This lively and passionate book explores the importance of television, in particular reality tv, in bringing forward stories of marginalised queer communities.
In this gradually engrossing memoir, Fenton Bailey really delves deep and with much insight into the way in which television really has developed to celebrate the stories from marginalised queer communities. Working alongside numerous recognisable faces, through his work with Randy Barbato and their work with World of Wonder, Fenton Bailey recounts 30 years of bringing a huge variety of stories to the wider public and this book feels very much a celebration of that.
The style in which Bailey writes is one of passion and pride – which initially might come across as a little bit too much, but by the end you fully appreciate – he has plenty in which to be proud of and you are truly swept along with his narrative. It is filled with fascinating stories and he doesn’t hold back when telling them with great honesty and with compassion as well – particularly it comes to Monica Lewinsky and trying to change the narrative of how she has been portrayed in the media. It is the way in which between them, Barbato and Bailey have always offered a different perspective of stories and bring them to a new and open minded audience.
Screenage is an extremely detailed book about how presenting real life stories, whether through documentaries or through reality television shows such as Ru Paul’s Drag Race and celebrating humans from all walks of life. The attention that has gone into research and using it effectively makes this a book that is completely eye opening. As someone who did media studies as a chosen subject for my A Levels – it really is a fascinating read, particularly when it delves into the creation of documentaries relating to Britney Spears and examining the porn industry from a fresh perspective. This is more than a memoir of 30 years of being in the television business – it is a reminder that television of how can challenge perspectives of many different subjects and make an impact on how society as a whole can adapt thanks to television.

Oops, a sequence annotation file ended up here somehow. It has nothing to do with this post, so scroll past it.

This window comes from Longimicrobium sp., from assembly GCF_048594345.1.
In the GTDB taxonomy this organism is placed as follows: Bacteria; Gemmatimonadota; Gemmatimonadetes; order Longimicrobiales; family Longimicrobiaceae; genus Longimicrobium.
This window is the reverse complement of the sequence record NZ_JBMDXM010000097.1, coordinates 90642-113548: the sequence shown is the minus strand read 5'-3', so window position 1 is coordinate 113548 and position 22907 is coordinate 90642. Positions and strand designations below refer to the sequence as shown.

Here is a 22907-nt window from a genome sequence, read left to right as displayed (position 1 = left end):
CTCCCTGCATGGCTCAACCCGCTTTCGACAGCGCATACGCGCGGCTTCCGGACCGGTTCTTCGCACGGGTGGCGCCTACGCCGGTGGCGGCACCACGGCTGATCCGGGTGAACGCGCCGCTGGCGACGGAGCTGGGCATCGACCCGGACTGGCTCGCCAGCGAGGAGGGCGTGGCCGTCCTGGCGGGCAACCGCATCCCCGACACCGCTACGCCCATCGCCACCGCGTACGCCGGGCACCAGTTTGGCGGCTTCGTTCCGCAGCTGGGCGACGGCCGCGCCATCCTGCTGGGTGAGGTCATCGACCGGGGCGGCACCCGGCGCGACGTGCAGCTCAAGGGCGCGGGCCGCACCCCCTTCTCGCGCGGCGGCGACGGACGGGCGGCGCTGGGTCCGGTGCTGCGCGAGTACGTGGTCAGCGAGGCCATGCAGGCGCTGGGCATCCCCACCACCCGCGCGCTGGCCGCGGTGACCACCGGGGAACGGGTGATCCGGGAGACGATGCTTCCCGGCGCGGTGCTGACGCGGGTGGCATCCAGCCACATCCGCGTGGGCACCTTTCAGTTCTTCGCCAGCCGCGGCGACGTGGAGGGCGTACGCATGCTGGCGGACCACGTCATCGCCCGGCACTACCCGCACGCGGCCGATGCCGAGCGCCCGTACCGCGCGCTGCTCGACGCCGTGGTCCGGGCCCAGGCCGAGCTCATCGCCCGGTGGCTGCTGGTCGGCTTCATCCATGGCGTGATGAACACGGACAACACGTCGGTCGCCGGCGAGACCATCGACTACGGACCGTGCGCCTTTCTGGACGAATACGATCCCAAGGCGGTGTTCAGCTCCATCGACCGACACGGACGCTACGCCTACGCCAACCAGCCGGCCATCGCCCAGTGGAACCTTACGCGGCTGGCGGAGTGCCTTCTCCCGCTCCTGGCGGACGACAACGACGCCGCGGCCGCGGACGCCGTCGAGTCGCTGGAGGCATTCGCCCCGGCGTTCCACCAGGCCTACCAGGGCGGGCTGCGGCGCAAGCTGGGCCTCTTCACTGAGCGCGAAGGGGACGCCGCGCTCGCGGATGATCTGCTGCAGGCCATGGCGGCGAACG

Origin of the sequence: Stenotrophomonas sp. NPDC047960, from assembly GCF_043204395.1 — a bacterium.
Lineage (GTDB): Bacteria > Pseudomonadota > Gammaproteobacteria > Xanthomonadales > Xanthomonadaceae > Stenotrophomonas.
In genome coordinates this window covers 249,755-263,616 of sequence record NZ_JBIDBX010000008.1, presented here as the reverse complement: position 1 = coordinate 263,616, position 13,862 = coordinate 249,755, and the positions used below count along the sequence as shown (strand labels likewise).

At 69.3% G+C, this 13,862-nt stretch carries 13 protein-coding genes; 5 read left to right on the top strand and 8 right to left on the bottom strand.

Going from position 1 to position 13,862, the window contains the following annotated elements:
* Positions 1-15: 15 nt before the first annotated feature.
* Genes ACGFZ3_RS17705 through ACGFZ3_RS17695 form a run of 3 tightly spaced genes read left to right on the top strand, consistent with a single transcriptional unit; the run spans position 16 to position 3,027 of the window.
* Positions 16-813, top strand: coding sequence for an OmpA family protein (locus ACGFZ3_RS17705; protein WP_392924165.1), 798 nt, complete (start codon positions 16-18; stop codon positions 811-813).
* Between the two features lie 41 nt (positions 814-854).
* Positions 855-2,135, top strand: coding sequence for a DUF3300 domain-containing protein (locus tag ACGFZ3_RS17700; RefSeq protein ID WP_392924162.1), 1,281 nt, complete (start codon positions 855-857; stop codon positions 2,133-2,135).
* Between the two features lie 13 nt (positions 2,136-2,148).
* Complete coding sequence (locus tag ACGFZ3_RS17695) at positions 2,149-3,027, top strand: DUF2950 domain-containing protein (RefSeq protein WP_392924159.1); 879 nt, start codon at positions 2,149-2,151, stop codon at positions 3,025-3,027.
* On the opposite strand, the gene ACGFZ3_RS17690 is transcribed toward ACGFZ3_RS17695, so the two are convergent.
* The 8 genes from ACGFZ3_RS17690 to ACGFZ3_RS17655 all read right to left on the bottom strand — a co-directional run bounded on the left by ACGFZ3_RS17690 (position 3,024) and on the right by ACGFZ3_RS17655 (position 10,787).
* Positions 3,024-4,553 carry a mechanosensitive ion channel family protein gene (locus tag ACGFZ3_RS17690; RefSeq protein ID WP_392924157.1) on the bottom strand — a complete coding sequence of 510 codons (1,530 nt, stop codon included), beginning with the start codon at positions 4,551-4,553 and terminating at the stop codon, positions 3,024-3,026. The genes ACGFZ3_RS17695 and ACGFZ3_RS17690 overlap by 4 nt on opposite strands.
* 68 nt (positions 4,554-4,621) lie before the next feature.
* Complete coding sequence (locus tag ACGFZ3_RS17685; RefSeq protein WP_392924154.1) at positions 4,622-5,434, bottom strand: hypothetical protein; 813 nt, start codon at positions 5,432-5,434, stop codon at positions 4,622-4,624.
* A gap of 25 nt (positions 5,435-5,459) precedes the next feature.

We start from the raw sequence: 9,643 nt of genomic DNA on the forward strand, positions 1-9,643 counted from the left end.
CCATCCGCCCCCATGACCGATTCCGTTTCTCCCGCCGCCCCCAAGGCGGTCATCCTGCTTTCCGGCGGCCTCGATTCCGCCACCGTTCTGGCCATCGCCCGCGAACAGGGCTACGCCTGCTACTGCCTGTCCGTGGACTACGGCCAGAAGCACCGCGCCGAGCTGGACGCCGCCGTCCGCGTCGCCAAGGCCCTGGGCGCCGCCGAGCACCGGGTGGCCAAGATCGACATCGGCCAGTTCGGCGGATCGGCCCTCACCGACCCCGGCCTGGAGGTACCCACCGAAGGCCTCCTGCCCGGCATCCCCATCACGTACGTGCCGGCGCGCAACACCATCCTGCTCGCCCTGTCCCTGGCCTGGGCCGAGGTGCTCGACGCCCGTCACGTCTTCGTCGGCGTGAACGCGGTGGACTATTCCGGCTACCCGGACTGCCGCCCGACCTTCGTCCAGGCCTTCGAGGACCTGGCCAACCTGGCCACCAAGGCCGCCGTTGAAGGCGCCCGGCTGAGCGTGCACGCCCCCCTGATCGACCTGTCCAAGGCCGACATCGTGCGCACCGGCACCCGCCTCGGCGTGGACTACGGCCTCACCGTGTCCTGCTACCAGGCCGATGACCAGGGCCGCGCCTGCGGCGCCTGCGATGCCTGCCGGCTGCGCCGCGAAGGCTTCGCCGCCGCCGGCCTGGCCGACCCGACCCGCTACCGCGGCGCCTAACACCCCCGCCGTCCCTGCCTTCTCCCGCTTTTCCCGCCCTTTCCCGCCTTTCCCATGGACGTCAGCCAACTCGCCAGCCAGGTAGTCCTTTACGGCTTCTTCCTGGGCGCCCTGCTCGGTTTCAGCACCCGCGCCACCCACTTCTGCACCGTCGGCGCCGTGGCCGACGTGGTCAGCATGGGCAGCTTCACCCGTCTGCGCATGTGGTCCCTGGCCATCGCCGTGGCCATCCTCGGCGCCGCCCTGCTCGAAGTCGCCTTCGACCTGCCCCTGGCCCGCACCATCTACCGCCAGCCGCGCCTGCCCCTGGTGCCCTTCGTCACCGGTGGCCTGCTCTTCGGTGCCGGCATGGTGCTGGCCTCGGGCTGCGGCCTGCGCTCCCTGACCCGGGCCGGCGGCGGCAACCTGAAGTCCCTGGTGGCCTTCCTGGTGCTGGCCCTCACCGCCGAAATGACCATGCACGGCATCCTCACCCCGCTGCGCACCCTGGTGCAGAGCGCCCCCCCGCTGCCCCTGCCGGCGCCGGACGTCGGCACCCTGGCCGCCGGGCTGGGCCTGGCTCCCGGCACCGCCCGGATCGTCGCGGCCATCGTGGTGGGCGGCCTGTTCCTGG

On each and every page, it is clear that Fenton Bailey really cares deeply about every project that he and Randy Barbato has worked on through World of Wonder and will always do each subject as much justice as possible.
However, on occasion, it does feel as though in places that the book does shift about a little bit too much in terms of focus in the way in which it flits from decade to the other that makes it come across as a little inconsistent in where it is heading. This aside, it is fascinating to see through Bailey’s eyes how society has changed through television’s perspective.
Overall, it is a must read for those fascinated by the way in which television has developed and changed – but it also highlights the long way that society has to go in terms of acceptance of those from all walks of life and television has strong part to play in that . It is not a memoir in a traditional sense but it shows how many of the things that we enjoy in popular culture has roots in queer culture – which has outright been dismissed (wrongly) or ignored and this book makes a celebration of it.
By Emma Clarendon
ScreenAge: How TV Shaped Our Reality is available to buy now.